State reform minister Nobuteru Ishihara said Friday he will give up trying to present a bill to reform civil servant employment practices to the current session of the Diet, which ends Monday.
Ishihara, minister in charge of administrative and regulatory reforms, indicated he will try to present a revised bill to the extraordinary session in the fall.
The bill would be aimed at introducing merit-based wage and personnel systems, and cracking down on the practice of “amakudari,” which literally means “descent from heaven.”
Under the practice, retired civil servants often take plum jobs in public corporations or the private sector in industries formerly under their bureaucratic jurisdiction, and typically try to obtain favors for their new employers from the agencies for which they had worked.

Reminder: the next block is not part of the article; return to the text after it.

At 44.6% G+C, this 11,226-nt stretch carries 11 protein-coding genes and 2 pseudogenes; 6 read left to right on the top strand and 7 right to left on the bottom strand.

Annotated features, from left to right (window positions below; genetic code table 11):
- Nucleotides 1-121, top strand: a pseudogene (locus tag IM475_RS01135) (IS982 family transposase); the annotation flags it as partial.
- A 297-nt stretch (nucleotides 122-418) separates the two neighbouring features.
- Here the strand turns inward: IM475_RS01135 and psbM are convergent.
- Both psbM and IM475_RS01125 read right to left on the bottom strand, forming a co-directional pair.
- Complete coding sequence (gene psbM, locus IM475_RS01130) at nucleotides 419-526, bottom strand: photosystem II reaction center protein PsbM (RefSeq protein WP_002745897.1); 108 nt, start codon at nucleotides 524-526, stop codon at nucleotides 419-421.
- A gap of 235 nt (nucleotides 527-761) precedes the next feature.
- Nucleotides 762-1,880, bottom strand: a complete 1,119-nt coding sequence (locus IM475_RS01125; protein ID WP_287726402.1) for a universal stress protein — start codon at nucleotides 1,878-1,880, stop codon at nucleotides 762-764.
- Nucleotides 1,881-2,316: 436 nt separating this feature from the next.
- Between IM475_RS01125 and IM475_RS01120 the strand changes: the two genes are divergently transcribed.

“In question-and-answer sessions, such as in the Diet, the National Personnel Authority gave answers that were opposite mine and it shows the matter is not agreed upon within the government,” Ishihara said at a news conference, referring to why the bill will not be submitted.
“And we did not gain the acceptance of the governing parties,” he said. “The bill cannot be submitted as long as there is no understanding from the relevant Cabinet members and the ruling parties. It would serve no purpose if it cannot withstand Diet debate.”
In a time of both misinformation and too much information, quality journalism is more crucial than ever.
By subscribing, you can help us get the story right.